Comme un cheveu sur la soupe (1957)

aka: Crazy in the Noodle


Comme un cheveu sur la soupe photo
Rejected by his beloved Wanda, depressed at his failure to find success as a songwriter, Pierre Cousin decides to commit suicide. His attempt to drown himself ends in him saving Caroline Clement, a young singer who had the same idea. Never one to admit defeat, Pierre begins looking for a professional killer to murder him and finally finds someone willing to do the job for a modest fee. Just when Pierre is resigned to dying he becomes an overnight success. The publicity caused by his life-saving escapade has resulted in his songs selling like hotcakes. For the first time in his life Pierre knows what it is like to be popular and wealthy. Then he remembers that he has hired a man to kill him...
© 2014

Film Review

Film poster
Louis de Funès had appeared in over ninety films before he was finally given top billing for the first time in this modest little comedy, the film that won him his first award, the Grand Prix du rire, in 1957. At the time, de Funès was far from being a star but he was a familiar face to cinema audiences as directors made good use of his comedic talents in small but noticeable roles. It was his appearance in Claude Autant-Lara's La Traversée de Paris (1956) which led director Maurice Régamey  to give him the lead in Comme un cheveu sur la soupe, the actor's first big break and a significant milestone in his journey to national stardom. Ten years later, de Funès starred in La Grande vadrouille (1966), one of the most successful French films ever made, and by this time he was the most popular actor in France.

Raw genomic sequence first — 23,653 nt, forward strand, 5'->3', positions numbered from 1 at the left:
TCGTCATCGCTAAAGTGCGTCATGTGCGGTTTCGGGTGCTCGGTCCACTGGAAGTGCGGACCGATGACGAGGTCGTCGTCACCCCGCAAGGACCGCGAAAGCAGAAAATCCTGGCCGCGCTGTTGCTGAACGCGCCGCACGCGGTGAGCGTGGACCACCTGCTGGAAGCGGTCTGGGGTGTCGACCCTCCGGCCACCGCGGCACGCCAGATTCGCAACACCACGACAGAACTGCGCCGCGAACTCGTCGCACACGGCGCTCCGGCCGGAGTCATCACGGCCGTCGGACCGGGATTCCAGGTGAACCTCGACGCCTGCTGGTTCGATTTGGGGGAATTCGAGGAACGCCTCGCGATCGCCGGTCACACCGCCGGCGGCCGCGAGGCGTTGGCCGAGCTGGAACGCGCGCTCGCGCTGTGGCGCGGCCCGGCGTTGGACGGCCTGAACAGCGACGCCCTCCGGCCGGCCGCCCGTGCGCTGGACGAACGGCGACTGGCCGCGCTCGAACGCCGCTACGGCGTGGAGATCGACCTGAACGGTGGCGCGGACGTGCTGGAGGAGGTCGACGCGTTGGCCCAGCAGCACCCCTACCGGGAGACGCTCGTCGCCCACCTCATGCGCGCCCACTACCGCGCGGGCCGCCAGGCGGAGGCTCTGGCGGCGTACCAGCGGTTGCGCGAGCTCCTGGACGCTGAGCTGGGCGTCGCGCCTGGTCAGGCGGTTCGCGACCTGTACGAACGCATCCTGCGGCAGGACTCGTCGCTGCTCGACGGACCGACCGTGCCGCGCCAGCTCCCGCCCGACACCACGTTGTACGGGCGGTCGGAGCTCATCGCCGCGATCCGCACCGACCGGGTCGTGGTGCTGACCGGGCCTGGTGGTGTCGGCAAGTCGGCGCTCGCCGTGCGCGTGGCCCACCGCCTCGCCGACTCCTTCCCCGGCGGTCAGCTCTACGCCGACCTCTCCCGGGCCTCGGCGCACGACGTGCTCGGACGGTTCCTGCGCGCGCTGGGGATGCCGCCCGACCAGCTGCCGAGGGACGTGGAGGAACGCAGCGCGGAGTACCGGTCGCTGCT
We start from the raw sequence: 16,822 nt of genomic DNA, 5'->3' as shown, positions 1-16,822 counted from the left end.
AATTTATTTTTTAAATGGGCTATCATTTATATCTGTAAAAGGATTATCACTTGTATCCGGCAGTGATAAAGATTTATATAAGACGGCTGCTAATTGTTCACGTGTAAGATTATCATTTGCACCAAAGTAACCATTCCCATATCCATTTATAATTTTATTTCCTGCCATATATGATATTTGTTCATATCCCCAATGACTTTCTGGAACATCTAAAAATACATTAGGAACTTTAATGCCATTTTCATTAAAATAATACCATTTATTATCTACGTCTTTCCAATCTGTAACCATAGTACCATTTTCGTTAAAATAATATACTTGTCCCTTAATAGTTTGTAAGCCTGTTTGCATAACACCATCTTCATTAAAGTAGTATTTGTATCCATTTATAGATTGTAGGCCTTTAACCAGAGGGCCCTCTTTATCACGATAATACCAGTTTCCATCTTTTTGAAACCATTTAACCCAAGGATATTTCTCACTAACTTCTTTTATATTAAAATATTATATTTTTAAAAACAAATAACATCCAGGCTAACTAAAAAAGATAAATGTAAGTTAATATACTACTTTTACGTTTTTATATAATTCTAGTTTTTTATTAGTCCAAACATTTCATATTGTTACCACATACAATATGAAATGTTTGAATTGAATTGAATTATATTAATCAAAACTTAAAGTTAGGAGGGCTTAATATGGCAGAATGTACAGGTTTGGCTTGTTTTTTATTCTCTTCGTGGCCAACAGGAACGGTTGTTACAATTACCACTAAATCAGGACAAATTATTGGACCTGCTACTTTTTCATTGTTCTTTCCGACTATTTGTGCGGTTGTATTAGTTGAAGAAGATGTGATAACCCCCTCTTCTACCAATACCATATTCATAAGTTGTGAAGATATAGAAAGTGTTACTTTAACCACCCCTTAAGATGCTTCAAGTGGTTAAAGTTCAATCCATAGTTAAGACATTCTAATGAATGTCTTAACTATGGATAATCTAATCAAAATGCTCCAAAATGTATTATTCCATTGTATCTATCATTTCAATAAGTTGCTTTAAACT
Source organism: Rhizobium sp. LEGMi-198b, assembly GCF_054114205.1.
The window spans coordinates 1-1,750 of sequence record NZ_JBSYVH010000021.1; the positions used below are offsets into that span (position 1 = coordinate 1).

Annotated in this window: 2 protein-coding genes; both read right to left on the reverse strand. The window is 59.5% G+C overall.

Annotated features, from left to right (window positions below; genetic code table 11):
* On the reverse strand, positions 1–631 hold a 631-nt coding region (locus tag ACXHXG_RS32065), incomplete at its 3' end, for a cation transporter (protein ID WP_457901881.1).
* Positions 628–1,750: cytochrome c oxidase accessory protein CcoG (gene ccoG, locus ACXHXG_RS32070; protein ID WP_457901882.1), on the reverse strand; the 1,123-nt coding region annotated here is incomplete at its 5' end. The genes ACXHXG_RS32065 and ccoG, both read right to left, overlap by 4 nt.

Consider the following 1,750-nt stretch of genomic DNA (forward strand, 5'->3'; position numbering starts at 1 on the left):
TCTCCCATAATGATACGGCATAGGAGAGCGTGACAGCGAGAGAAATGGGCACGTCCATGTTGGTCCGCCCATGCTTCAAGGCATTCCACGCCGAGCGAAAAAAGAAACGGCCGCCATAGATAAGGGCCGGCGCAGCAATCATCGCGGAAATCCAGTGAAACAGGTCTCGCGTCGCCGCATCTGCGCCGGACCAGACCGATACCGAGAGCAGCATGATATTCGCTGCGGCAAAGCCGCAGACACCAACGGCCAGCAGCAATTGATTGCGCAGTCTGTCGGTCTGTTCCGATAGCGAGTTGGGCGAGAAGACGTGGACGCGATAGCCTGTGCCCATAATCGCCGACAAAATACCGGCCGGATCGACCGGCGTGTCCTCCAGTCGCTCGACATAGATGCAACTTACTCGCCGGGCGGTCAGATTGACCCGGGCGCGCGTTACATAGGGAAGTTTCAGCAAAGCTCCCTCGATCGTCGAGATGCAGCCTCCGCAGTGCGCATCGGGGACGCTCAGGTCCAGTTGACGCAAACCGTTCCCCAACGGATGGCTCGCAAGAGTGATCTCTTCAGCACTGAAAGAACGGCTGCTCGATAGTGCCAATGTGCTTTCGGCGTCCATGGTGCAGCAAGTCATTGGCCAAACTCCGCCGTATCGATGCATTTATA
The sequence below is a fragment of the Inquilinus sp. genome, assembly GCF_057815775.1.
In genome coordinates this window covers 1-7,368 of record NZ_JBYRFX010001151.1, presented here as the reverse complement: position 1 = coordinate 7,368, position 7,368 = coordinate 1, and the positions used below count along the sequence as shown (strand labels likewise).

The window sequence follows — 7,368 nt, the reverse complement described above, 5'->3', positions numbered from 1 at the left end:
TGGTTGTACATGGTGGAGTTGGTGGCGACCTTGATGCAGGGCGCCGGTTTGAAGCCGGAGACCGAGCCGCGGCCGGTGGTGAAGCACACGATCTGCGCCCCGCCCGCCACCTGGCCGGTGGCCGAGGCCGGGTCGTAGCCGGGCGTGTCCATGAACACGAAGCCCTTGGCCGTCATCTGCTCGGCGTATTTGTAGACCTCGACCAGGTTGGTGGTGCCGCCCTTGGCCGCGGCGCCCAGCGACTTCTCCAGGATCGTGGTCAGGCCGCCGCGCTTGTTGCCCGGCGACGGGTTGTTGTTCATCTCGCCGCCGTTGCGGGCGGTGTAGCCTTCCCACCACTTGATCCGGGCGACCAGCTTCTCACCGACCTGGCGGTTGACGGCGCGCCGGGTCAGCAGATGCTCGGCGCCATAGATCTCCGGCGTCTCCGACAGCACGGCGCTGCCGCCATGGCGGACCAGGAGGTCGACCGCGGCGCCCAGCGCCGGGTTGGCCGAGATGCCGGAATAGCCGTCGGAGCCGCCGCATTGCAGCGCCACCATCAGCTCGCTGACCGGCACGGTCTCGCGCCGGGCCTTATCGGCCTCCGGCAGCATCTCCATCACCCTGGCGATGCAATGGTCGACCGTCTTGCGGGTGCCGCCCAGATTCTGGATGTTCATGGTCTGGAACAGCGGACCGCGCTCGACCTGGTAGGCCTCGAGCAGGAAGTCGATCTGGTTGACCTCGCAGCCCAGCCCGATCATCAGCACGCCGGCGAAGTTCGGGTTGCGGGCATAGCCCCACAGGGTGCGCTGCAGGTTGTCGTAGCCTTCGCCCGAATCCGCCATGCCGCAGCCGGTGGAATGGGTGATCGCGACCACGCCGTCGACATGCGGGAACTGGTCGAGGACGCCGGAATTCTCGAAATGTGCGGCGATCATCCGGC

Comme un cheveu sur la soupe looks as if it was written with Louis de Funès in mind for the lead role of a suicidal song writer. It may not have been, but it is hard to imagine any other French actor who could give as much entertainment value in the part and still deliver a convincing character portrayal. More sympathetic than his subsequent mean-spirited fuddy-duddy creations, this early de Funès has more than a touch of Chaplin about him, and the similarity between the actor and his character (a musician who discovers fame late in his career, just when he has all but given up) is more than a little ironic.

With Louis de Funès monopolising our attention right from the very first scene it is too easy to overlook the supporting cast who have the thankless job of providing the comic lead with a constant stream of feeds. The characters are all comic book types but they do all that is required of them, helping to sustain the de Funès comedy momentum. The only other member of the cast to come into her own is Noëlle Adam, stunning in her first screen role as the singer who momentarily steals the limelight with her musical renditions. Adam, the future Mrs Serge Reggiani, would subsequently appear with Louis de Funès in Ni vu, ni connu (1958) and L'Homme orchestre (1970).

Without Louis de Funès's star presence and his unwavering genius for visual humour Comme un cheveu sur la soupe would have been a pretty grim lowbrow comedy. The ramshackle plot looks as if it may have been ripped from an early American talkie and it all ends in a predictable mess. But with de Funès on board, the film is guaranteed to be a riot of fun right from the start. Which other actor could extract so many belly laughs from a run of botched suicide attempts?  Not only was de Funès a superlative comic actor, he was also a talented pianist, and this is one of the few films in which his musical talents are put to good use. After this comedic tour de force, there would be no stopping Fufu.
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